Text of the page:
Easier to access is Rio’s botanical garden, the Jardim Botanico, where paths lead through beautiful themed gardens (including a sensory garden for the sight impaired), an alley created by 134 palms — which makes for a great photo opp — and to an oversized pond filled with turtles so happy they literally cavort through the water. Bring a picnic or grab a snack in the tiny café; either way, be sure to stop by the garden’s gift shop, which stocks locally produced cotton skirts, tops, and pants; cute canvas bags, and jewelry crafted from interesting beans, pods, and seeds; gorgeous coffee table books; and silk scarves printed with botanical themes.

Where to Eat in Rio de Janeiro

Food in Rio / ribeirorocha/iStock

It’s no wonder that Brazilians adore fruit in every form. Guava, custard apple, soursop, and passionfruit are as common as apples and oranges are in America. Taste them at their best at Bibi Sucos, a juice bar that also serves acai (best enjoyed topped with bananas and granola), along with amazing hamburgers. For a more decadent fruit treat, head to Mil Frutas, which specializes in seasonal sorbets and ice creams.

For more substantial fare, consider Nosso, where seafood pasta, octopus, big salads, and tuna tartare are served in a sleek mid-century room or outside on the rooftop. It also happens to be one of Ipanema’s hippest bars. Oteque is chef Alberto Landgraf’s Michelin-starred love letter to the bounty of Rio’s coastline. At 345 Brazilian real (about $82), the nine-course tasting menu is a splurge, but if you love seafood and want to experiment with new preparations and flavors, this is the place. There's also L’Etoile, which marries French technique with Brazilian ingredients. In addition to a tasting menu, the restaurant offers a la carte selections as well as several dishes for meat lovers. Perched on the 26th floor of the Sheraton Grand Rio Hotel & Resort, the romantic room faces Christ the Redeemer, which, at night, shines like a beacon atop a sparkling mountain.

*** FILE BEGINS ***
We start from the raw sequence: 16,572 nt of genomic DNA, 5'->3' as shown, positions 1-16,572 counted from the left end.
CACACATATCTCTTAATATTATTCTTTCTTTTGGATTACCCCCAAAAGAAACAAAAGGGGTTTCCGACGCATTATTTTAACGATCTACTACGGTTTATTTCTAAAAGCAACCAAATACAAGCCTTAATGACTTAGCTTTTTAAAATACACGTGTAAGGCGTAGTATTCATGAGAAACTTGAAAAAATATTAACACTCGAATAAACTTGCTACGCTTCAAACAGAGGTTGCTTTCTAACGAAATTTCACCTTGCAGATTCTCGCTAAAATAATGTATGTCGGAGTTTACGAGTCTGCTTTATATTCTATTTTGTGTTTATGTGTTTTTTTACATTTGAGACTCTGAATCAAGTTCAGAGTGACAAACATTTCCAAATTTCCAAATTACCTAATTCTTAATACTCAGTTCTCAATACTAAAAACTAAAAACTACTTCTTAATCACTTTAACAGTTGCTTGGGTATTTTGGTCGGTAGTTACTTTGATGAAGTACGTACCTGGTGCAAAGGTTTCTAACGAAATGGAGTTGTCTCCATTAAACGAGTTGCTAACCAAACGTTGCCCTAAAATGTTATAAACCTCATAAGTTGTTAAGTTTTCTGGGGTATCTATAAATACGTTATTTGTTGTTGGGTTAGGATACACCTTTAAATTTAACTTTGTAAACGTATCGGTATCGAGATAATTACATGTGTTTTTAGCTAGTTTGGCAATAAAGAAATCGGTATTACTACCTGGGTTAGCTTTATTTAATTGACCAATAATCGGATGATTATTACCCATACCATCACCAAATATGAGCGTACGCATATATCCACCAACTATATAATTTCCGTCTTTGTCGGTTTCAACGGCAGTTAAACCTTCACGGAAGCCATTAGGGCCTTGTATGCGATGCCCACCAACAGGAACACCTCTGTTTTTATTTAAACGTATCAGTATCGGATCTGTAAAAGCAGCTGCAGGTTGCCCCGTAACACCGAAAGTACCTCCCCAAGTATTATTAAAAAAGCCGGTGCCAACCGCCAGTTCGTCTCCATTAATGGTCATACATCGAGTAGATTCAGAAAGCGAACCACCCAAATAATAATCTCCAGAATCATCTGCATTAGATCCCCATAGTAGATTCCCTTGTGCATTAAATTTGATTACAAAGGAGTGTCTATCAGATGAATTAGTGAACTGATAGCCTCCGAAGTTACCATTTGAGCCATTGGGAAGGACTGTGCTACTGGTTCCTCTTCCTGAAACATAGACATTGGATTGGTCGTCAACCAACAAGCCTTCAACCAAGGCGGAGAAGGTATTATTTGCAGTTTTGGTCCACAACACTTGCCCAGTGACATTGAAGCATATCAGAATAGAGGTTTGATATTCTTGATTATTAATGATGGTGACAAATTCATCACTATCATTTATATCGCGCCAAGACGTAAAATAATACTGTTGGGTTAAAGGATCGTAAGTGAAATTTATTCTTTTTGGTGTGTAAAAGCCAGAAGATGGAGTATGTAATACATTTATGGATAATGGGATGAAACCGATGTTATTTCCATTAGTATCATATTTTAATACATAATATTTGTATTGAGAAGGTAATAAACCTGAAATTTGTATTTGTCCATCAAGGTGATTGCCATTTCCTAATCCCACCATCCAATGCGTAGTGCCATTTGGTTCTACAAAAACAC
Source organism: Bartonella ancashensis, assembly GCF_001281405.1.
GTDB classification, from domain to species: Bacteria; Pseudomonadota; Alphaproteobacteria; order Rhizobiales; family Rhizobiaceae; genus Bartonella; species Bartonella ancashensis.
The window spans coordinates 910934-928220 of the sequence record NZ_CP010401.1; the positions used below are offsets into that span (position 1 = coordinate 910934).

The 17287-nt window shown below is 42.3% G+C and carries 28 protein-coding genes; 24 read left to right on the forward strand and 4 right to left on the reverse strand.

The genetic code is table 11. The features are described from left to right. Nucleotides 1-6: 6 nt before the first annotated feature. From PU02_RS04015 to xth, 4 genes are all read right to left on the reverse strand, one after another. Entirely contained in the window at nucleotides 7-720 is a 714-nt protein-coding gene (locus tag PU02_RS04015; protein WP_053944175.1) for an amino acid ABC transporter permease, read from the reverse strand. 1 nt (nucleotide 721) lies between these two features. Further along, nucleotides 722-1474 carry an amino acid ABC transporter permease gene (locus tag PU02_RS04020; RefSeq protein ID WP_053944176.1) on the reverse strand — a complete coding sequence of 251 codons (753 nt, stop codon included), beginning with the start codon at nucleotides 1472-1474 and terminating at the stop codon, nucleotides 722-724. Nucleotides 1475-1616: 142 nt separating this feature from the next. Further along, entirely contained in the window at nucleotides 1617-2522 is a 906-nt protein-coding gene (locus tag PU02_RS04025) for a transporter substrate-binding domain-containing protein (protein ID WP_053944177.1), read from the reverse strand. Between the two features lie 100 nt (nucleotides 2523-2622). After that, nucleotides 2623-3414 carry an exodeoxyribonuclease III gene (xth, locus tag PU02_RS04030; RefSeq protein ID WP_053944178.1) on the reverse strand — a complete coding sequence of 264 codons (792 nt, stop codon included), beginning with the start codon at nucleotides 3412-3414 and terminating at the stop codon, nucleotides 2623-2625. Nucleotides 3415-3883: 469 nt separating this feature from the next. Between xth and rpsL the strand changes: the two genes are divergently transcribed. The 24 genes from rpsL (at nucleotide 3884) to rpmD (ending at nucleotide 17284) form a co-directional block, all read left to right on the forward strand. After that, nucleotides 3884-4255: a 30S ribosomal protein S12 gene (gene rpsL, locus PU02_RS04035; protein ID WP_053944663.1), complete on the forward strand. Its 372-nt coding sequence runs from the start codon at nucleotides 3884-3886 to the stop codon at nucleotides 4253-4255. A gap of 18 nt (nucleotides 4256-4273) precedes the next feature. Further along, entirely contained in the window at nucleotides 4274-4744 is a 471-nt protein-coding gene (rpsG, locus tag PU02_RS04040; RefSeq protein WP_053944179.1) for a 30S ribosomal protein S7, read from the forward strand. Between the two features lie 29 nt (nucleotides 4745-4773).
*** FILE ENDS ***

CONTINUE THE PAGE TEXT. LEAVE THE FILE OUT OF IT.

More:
Where to Stay in Rio de Janeiro

Sheraton Grand Rio Hotel & Resort / Courtesy of the property

All of Rio’s beachfront hotels actually require a walk across busy Avenida Atlantica to reach the surf. All except the Sheraton Grand Rio Hotel & Resort, which sits on its own patch of palm-studded sand a mile or so from Leblon Beach. Each of the 538 rooms have a balcony; book an ocean-view room on the east-facing side of the building (rates start at $140 per night, depending on the season) and you’ll be able to gaze at Ipanema Beach all the way to Praia do Arpoador. Throughout the grounds, wild orchids sprout from huge mature trees, creating shady garden rooms where you can soak up the scene. There are two pools, several outdoor restaurants (including a meat-centric churrascaria), tennis courts, and free bikes that you can ride along a path to the downtown beaches. If you're looking to catch up on some R&R, book a treatment or two at the sun-splashed Shine Spa, where treatment rooms overlook waves crashing over massive boulders.